Brexit negotiations enter final six month before deadline

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Two things have to be agreed and soon. First the legal terms for how the UK walks away which must include a guarantee to prevent a hard border in Ireland, and second, the political declaration about what kind of future relationship there will be.

Anti-Brexit demonstrators wave EU and Union flags opposite the Houses of Parliament, in London, Britain on June 19, 2018.
Anti-Brexit demonstrators wave EU and Union flags opposite the Houses of Parliament, in London, Britain on June 19, 2018. (Reuters)

On Saturday, there are exactly six months until the UK leaves the European Union but the two sides are still miles apart.

Some of the British ministers who backed Brexit two years ago said the trade negotiations to leave the EU would be straightforward, that the UK would hold all the cards. The French president Emmanuel Macron recently called them liars.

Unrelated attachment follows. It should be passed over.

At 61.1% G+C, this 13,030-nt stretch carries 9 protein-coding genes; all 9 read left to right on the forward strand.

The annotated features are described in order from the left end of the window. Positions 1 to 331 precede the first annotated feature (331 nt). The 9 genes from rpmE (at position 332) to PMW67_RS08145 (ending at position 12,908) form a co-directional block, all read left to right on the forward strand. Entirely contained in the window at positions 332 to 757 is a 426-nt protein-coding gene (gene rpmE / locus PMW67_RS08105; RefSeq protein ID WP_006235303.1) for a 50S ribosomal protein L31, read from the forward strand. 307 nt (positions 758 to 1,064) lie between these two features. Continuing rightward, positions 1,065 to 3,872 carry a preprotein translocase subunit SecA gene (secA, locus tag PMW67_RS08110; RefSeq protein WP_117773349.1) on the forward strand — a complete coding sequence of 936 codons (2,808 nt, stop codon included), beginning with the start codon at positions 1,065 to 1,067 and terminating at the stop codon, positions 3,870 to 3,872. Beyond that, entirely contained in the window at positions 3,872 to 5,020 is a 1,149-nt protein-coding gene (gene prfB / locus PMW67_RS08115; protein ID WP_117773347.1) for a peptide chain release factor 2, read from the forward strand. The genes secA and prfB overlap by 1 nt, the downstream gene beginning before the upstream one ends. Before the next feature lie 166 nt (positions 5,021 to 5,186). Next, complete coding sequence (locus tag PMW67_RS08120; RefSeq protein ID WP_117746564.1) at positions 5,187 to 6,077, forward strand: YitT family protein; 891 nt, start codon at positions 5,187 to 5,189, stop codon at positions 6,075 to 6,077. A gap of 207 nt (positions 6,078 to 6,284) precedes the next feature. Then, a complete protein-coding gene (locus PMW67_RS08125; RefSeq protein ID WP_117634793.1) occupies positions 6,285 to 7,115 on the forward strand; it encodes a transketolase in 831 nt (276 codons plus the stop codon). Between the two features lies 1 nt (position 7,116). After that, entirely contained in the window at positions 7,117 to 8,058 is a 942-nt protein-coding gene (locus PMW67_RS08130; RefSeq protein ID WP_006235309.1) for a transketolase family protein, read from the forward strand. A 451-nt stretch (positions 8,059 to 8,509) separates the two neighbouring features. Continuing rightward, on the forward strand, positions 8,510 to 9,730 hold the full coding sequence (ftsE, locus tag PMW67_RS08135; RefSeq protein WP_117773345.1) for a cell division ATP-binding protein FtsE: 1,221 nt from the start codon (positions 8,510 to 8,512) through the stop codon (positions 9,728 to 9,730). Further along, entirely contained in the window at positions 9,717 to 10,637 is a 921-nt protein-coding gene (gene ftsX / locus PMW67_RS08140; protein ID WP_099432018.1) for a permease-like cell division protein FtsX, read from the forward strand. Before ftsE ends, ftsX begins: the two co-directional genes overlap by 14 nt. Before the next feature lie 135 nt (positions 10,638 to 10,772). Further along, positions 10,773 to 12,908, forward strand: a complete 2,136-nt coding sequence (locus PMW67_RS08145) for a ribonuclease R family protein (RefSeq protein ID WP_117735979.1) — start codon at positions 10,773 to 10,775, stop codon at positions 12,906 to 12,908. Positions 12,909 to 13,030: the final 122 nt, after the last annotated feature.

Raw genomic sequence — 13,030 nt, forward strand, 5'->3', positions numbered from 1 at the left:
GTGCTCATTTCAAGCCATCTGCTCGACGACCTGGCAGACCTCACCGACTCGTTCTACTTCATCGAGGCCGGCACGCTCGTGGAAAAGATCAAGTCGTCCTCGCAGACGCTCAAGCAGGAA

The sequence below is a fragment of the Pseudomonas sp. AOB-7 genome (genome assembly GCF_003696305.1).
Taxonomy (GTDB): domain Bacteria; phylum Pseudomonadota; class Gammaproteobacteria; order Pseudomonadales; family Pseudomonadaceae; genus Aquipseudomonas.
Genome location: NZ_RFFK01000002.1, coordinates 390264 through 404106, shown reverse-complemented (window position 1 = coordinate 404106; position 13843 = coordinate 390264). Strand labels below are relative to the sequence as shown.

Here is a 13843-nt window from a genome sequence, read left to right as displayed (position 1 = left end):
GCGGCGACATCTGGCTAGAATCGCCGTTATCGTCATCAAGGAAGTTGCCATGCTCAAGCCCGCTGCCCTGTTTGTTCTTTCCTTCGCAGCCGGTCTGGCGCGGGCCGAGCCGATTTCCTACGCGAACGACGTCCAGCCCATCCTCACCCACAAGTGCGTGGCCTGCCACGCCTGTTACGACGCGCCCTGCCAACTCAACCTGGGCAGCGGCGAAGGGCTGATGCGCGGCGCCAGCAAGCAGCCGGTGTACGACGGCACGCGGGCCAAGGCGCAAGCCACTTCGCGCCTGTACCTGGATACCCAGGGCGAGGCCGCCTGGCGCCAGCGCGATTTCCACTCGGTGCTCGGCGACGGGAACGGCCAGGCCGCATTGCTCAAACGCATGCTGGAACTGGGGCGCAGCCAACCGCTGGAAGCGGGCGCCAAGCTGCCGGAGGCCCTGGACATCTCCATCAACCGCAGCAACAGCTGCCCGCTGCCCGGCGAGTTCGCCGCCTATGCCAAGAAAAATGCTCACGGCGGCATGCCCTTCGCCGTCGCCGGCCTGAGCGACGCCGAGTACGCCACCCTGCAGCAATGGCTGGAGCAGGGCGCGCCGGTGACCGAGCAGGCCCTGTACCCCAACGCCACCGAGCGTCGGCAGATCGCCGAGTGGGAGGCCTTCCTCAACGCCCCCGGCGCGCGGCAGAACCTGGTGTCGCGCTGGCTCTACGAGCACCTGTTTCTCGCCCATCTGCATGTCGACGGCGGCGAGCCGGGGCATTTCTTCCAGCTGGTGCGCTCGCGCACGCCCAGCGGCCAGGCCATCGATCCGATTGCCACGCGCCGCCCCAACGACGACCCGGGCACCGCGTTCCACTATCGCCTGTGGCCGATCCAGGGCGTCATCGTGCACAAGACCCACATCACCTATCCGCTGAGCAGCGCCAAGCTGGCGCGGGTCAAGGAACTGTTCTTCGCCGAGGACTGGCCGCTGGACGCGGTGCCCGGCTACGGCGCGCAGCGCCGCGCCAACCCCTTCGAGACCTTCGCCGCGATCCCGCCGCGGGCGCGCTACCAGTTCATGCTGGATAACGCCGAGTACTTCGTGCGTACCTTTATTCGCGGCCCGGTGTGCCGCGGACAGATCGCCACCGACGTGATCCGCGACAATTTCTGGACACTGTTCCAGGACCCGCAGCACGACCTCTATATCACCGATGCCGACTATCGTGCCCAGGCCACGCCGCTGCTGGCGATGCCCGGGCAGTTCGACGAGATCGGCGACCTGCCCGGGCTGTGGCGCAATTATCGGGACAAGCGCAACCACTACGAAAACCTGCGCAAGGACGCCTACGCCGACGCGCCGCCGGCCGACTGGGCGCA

British supporters of the EU call them far worse. Now, both sides are concerned that time is running out for an agreement. If they can’t agree on these the UK could crash out next March. The so-called No deal scenario.

TRT World‘s Europe Correspondent, Simon McGregor-Wood, reports on what’s become a critical timeline to reach a deal.

In October there will be a crucial summit of EU leaders in Brussels to tray and thrash out a deal. It’ll be make or break. If real progress is made there could be a final summit in November to sign the deal.

Prime Minister Theresa May is under intense pressure to provide new plans for keeping Irish border open and the EU seems to be forcing her to decide between staying in a customs union or a simple free trade deal‚ like Norway or like Canada. But she is insisting there should be a better option and Northern Ireland cannot be closer to the EU than the rest of the UK.

As ever domestic politics plays its part, some in her own party want a clean break despite the risk of economic trauma. This week’s Conservative Party conference will expose bitter divisions.

Meanwhile the opposition Labour Party is offering the possibility of a second referendum and threatening to vote against a deal it doesn’t like.

As time runs out there is a fear both sides are waiting for the other to blink.

The final stages of negotiation was always going to be difficult and acrimonious, but given how far apart both sides are, planning for a no-deal outcome is getting serious.

Source: TRT World
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